How Much Money Can I Earn Before My Social Security Is Taxable?

Combined Income Limits

Part of your Social Security becomes taxable when your combined income for the year exceeds the annual limits for your filing status. As of 2011, when you file as single, none of your Social Security benefits are taxable if your combined income falls below $25,000. Half of your benefits may be taxable when your combined income falls between $25,000 and $34,000, and up to 85 percent of your benefits may be taxable when your combined income exceeds $34,000. When you file a joint return, none of your Social Security benefits are taxable if your combined income falls below $32,000. Half of your benefits may be taxable when your combined income falls between $32,000 and $44,000, and up to 85 percent of your benefits may be taxable when your combined income exceeds $44,000.

Calculating Your Combined Income

For the purposes of figuring your Social Security benefit taxability, you need to figure your combined income from your adjusted gross income, nontaxable interest and Social Security benefits. Divide your Social Security benefits by 2 and add the result to your adjusted gross income plus any nontaxable interest. For example, if you have $12,000 in Social Security benefits, $10,000 in adjusted gross income and $1,000 in nontaxable interest, divide $12,000 by 2 to get $6,000 and add $6,000 plus $10,000 plus $1,000 to find your combined income equals $17,000.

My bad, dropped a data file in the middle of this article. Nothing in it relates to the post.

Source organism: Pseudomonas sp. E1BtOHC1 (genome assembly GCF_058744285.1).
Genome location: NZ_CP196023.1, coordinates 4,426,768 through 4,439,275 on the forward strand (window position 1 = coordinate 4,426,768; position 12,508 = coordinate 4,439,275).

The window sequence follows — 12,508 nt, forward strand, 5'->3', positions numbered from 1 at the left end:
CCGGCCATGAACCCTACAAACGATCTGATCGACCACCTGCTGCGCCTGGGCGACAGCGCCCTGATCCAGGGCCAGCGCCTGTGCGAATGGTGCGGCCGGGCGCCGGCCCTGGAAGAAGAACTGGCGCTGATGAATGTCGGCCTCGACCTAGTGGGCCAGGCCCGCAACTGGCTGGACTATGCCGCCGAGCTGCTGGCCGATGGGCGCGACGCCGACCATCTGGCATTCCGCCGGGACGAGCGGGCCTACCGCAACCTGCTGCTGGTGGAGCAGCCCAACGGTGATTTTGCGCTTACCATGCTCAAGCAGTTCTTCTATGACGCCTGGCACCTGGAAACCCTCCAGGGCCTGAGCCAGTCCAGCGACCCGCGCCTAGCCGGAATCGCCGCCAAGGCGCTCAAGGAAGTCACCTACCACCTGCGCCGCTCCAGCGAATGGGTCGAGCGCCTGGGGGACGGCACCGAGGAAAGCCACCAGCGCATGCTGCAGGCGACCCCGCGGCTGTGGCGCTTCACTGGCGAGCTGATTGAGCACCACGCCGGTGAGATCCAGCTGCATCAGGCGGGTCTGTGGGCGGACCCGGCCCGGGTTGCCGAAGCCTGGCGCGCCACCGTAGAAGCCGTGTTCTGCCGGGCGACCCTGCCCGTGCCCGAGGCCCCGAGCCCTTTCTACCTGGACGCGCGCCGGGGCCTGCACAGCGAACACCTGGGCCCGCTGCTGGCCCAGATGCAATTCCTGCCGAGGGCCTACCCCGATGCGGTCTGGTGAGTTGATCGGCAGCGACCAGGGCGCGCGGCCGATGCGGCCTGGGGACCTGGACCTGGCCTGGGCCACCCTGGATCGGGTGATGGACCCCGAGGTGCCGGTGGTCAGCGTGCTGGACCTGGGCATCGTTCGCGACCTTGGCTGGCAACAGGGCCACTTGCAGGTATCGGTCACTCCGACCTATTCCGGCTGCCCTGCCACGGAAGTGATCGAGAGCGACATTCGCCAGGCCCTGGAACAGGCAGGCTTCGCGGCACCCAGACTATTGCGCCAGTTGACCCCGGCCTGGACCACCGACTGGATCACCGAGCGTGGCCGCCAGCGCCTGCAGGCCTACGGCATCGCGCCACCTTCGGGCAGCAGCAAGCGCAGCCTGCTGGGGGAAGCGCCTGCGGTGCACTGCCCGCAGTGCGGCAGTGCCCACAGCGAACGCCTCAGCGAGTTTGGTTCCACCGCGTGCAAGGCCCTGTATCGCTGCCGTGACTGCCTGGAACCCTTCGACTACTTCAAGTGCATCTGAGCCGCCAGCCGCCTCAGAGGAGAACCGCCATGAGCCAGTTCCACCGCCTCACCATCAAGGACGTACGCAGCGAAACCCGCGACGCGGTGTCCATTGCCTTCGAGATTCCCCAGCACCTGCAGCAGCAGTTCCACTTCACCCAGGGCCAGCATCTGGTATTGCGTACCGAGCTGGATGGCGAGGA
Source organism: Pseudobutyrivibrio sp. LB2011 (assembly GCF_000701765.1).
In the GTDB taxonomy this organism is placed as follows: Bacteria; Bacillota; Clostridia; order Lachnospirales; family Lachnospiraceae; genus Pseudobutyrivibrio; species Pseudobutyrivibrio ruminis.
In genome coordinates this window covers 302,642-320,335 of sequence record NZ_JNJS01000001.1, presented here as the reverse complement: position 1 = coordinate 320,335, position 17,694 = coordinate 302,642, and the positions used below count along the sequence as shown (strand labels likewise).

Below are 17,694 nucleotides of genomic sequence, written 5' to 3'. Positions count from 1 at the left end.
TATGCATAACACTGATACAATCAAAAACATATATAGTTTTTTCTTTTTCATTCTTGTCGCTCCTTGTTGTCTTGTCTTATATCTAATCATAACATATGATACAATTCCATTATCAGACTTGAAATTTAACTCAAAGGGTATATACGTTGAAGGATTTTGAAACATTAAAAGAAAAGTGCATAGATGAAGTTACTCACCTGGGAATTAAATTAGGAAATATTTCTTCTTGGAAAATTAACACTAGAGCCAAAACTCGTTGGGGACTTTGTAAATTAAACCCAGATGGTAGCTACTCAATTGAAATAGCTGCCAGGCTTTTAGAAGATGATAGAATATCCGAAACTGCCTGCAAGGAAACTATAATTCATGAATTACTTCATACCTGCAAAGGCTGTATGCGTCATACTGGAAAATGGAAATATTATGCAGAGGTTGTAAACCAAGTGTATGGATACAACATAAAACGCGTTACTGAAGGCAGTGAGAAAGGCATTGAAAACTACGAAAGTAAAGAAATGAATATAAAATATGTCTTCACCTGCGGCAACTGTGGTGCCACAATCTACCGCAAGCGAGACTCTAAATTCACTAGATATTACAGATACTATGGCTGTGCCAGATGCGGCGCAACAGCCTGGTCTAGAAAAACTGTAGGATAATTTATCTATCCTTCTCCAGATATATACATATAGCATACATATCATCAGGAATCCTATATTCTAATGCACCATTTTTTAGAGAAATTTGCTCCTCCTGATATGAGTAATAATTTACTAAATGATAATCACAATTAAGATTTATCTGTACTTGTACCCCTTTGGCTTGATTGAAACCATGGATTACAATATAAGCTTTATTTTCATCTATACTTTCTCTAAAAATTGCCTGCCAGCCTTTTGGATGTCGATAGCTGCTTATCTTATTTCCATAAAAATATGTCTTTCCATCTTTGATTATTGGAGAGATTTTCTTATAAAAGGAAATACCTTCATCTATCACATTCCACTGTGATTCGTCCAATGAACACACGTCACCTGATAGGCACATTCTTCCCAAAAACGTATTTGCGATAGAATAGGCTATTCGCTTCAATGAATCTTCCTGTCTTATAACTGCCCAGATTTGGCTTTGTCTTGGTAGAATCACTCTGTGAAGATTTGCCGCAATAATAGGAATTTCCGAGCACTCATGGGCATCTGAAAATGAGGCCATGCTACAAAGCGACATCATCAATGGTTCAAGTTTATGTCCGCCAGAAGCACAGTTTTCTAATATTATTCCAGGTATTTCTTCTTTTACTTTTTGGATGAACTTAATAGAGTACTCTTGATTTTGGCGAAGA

Adjusted Gross Income

Your adjusted gross income equals the difference between your total taxable income and any adjustments to income you claim on your tax return. However, if you receive Social Security, you are unlikely to qualify for any adjustments to income. Examples of adjustments to income include health insurance if you are self-employed, moving expenses for job-related moves and traditional IRA contributions. You can find your adjusted gross income on Line 4 of Form 1040EZ, Line 21 of Form 1040A or Line 37 of Form 1040.

Reporting Taxable Social Security

If your combined income falls into a bracket where part of your benefits are taxable, use Worksheet 1, Figuring Your Taxable Benefits, found in IRS Publication 915, to calculate the taxable portion of your benefits. If any of your benefits are taxable, you must use Form 1040 or Form 1040A to file your taxes. On Form 1040, your taxable Social Security benefits go on Line 20b and on Form 1040A, your taxable Social Security benefits go on Line 14b.